1. Will we keep the class size for our elementary schools at 25 or does best practice suggest we try to reduce that to a more manageable 18-20 kids/class?
2. Will the adoption of Next Generation Science Standards suggest alternative ways of teaching the sciences – more applied science, more lab-time and can our aging lab science infrastructure support that?
3. Will the staffing profile need to be adjusted, integrating educators with multi-disciplinary backgrounds or a higher percentage of educators with advanced degrees?
4. Will longer school days become the norm and what cost does that expanded educational opportunity come with?
5. Will the generalization of project based learning call for different class-settings (more/smaller classrooms/meeting rooms) vs. the current traditional “30 seats facing a teacher”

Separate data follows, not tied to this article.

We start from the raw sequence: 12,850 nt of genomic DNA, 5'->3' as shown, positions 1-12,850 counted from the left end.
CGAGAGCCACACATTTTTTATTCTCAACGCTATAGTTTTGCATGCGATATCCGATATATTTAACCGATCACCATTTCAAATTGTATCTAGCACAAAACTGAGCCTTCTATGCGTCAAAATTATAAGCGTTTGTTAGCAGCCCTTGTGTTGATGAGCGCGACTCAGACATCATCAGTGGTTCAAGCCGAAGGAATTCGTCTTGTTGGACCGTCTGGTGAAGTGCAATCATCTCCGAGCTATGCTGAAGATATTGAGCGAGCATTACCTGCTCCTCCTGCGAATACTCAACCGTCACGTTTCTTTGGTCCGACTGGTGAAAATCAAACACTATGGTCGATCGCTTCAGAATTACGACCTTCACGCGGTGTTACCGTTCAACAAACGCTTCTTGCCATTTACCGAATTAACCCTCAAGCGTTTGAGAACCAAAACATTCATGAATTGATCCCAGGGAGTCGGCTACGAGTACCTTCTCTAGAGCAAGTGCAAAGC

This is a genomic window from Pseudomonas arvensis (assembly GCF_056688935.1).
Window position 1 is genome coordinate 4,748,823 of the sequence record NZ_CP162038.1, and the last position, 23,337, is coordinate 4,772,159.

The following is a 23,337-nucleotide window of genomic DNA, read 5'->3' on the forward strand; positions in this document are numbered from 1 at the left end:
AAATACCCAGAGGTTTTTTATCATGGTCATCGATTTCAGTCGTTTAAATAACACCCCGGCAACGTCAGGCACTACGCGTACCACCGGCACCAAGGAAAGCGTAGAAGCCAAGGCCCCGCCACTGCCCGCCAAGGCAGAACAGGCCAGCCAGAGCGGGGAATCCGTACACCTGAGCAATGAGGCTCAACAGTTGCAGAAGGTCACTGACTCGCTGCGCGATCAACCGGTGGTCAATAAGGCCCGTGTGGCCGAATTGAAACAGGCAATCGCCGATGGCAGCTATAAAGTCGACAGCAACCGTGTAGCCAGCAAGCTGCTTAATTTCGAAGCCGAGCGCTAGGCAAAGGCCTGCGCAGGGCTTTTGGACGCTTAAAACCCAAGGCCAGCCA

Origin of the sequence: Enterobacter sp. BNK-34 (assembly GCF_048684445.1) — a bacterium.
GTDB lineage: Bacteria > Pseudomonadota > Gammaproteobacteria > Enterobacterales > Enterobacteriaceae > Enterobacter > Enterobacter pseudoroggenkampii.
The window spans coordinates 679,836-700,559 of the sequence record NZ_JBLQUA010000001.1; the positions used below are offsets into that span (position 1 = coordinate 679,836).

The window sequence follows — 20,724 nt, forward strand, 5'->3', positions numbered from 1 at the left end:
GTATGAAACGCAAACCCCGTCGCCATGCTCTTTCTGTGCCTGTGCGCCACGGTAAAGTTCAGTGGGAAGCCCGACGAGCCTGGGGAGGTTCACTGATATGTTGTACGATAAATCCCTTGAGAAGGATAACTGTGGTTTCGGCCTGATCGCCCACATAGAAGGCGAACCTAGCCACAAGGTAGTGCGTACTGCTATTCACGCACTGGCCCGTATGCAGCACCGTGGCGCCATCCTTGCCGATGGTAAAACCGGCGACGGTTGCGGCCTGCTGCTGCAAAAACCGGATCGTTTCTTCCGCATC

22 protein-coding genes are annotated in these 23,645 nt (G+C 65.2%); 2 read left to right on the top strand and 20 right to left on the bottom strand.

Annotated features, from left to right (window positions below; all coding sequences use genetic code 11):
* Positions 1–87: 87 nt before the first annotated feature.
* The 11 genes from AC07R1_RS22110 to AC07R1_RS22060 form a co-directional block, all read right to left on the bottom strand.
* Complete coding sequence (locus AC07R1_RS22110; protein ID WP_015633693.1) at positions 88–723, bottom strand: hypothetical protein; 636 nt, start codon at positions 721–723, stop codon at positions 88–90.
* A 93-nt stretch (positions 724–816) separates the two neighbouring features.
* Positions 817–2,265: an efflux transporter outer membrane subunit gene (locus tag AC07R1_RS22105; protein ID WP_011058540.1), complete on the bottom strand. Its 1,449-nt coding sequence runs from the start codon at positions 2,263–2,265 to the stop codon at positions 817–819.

Those and many other questions do have a significant impact on the education of our kids and some of them do require significant investment in facilities and personnel. Whether we choose to adopt them or not will depend on their merit and whether we, tax-payers, can afford them or not. But I would hate for us to rule them out, just because we will have committed our limited funds to other projects that with hindsight might be judged as less necessary.
Given the time constraint, let’s do the smart and prudent thing. Propose to the tax payers to invest on those projects that are more consensual and evaluate the more controversial projects in the context of a strategic plan that uncovers and evaluates all the needs. And in any case, let’s ask our board to not artificially bundle these projects. By keeping the choice in the hands of the voters, the board members will fulfill their obligation of representation and avoid overstepping on the voters right to choose with reasonable granularity what they want to support.
Nabil Mouline,
Chatham Township